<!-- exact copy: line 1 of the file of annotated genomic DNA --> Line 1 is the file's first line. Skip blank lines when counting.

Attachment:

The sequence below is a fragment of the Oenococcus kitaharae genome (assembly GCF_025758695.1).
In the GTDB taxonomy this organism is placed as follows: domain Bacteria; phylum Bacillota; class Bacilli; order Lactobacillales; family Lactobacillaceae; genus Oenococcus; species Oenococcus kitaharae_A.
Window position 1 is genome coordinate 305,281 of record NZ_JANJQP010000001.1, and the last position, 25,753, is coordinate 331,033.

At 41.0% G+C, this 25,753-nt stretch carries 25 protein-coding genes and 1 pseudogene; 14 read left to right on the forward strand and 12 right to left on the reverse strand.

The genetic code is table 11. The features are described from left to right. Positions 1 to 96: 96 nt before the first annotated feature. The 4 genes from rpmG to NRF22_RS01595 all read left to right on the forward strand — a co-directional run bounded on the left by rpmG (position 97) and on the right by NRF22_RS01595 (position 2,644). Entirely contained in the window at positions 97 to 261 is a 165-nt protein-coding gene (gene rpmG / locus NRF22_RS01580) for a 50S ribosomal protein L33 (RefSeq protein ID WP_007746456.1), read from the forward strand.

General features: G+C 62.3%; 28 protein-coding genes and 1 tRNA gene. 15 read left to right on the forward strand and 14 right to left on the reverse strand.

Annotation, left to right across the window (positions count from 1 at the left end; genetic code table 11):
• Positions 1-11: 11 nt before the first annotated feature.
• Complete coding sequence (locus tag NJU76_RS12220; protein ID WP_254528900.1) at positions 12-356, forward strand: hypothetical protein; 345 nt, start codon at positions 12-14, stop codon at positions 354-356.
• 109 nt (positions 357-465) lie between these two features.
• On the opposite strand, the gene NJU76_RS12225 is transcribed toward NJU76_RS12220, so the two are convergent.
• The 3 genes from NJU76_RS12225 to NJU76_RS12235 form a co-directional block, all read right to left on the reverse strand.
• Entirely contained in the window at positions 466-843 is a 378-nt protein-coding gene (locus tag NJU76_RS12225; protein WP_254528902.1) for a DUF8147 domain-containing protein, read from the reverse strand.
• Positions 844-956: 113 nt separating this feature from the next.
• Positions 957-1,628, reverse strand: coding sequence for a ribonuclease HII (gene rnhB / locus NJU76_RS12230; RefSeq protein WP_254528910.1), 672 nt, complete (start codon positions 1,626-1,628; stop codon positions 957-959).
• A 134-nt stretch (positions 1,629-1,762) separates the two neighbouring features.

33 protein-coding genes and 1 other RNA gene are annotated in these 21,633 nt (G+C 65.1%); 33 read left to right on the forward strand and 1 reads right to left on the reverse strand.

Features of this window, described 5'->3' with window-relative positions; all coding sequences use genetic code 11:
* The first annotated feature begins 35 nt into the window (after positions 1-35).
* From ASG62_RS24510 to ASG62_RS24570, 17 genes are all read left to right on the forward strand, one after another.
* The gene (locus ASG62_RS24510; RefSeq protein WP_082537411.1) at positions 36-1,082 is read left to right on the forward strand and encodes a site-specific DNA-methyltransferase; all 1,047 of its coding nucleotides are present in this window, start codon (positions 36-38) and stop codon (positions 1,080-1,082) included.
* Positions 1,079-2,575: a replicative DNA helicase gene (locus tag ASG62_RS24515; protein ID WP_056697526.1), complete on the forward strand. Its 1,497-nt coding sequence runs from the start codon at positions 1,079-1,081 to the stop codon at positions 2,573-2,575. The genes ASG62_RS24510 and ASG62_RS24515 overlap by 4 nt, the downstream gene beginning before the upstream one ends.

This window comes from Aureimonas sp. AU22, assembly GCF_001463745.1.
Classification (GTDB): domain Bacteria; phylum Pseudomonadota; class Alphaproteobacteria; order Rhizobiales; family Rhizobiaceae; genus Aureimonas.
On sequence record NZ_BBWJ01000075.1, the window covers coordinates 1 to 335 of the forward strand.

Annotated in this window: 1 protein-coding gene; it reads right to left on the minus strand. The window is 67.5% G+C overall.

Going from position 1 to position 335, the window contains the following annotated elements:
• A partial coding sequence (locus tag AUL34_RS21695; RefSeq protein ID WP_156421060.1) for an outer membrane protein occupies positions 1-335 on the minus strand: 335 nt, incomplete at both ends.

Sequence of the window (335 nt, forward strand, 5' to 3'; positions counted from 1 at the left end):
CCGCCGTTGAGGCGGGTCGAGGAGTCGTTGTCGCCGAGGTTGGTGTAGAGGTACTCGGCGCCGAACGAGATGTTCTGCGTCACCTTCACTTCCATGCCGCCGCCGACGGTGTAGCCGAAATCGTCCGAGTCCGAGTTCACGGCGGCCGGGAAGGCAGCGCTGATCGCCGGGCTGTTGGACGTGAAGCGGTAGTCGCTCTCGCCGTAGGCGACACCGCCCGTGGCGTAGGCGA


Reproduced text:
The sequence below is a fragment of the Oenococcus kitaharae genome (assembly GCF_025758695.1).